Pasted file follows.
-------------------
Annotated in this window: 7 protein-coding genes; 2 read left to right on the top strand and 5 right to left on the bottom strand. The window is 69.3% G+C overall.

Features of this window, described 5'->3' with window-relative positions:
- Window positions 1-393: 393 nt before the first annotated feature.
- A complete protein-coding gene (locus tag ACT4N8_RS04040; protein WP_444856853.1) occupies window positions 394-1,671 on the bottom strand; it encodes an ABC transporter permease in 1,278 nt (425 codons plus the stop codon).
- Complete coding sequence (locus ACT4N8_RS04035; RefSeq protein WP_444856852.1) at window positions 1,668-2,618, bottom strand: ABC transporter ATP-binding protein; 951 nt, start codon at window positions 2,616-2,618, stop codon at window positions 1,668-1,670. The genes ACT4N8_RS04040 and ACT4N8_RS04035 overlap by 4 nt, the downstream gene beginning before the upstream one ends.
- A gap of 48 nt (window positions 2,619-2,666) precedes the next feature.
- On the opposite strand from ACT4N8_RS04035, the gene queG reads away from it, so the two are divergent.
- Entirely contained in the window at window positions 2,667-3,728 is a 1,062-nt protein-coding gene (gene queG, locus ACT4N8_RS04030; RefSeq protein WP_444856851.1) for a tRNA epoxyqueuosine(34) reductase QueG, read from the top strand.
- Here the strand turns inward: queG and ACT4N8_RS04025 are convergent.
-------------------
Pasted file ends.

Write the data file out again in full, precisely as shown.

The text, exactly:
Annotated in this window: 7 protein-coding genes; 2 read left to right on the top strand and 5 right to left on the bottom strand. The window is 69.3% G+C overall.

Features of this window, described 5'->3' with window-relative positions:
- Window positions 1-393: 393 nt before the first annotated feature.
- A complete protein-coding gene (locus tag ACT4N8_RS04040; protein WP_444856853.1) occupies window positions 394-1,671 on the bottom strand; it encodes an ABC transporter permease in 1,278 nt (425 codons plus the stop codon).
- Complete coding sequence (locus ACT4N8_RS04035; RefSeq protein WP_444856852.1) at window positions 1,668-2,618, bottom strand: ABC transporter ATP-binding protein; 951 nt, start codon at window positions 2,616-2,618, stop codon at window positions 1,668-1,670. The genes ACT4N8_RS04040 and ACT4N8_RS04035 overlap by 4 nt, the downstream gene beginning before the upstream one ends.
- A gap of 48 nt (window positions 2,619-2,666) precedes the next feature.
- On the opposite strand from ACT4N8_RS04035, the gene queG reads away from it, so the two are divergent.
- Entirely contained in the window at window positions 2,667-3,728 is a 1,062-nt protein-coding gene (gene queG, locus ACT4N8_RS04030; RefSeq protein WP_444856851.1) for a tRNA epoxyqueuosine(34) reductase QueG, read from the top strand.
- Here the strand turns inward: queG and ACT4N8_RS04025 are convergent.